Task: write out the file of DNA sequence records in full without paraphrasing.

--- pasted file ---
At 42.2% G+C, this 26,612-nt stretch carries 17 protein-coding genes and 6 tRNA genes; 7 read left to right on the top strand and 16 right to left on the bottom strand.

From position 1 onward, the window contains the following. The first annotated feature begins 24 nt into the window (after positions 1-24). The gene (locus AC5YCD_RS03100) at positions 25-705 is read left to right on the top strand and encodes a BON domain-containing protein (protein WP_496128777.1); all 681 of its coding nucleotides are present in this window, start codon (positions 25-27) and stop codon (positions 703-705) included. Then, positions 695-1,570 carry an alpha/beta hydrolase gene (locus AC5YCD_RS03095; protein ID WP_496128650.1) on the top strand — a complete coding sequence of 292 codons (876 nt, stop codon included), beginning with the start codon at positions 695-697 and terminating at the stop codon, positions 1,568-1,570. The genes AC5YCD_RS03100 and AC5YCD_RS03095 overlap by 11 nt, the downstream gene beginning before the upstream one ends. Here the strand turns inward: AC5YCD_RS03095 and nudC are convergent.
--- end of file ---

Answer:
At 42.2% G+C, this 26,612-nt stretch carries 17 protein-coding genes and 6 tRNA genes; 7 read left to right on the top strand and 16 right to left on the bottom strand.

From position 1 onward, the window contains the following. The first annotated feature begins 24 nt into the window (after positions 1-24). The gene (locus AC5YCD_RS03100) at positions 25-705 is read left to right on the top strand and encodes a BON domain-containing protein (protein WP_496128777.1); all 681 of its coding nucleotides are present in this window, start codon (positions 25-27) and stop codon (positions 703-705) included. Then, positions 695-1,570 carry an alpha/beta hydrolase gene (locus AC5YCD_RS03095; protein ID WP_496128650.1) on the top strand — a complete coding sequence of 292 codons (876 nt, stop codon included), beginning with the start codon at positions 695-697 and terminating at the stop codon, positions 1,568-1,570. The genes AC5YCD_RS03100 and AC5YCD_RS03095 overlap by 11 nt, the downstream gene beginning before the upstream one ends. Here the strand turns inward: AC5YCD_RS03095 and nudC are convergent.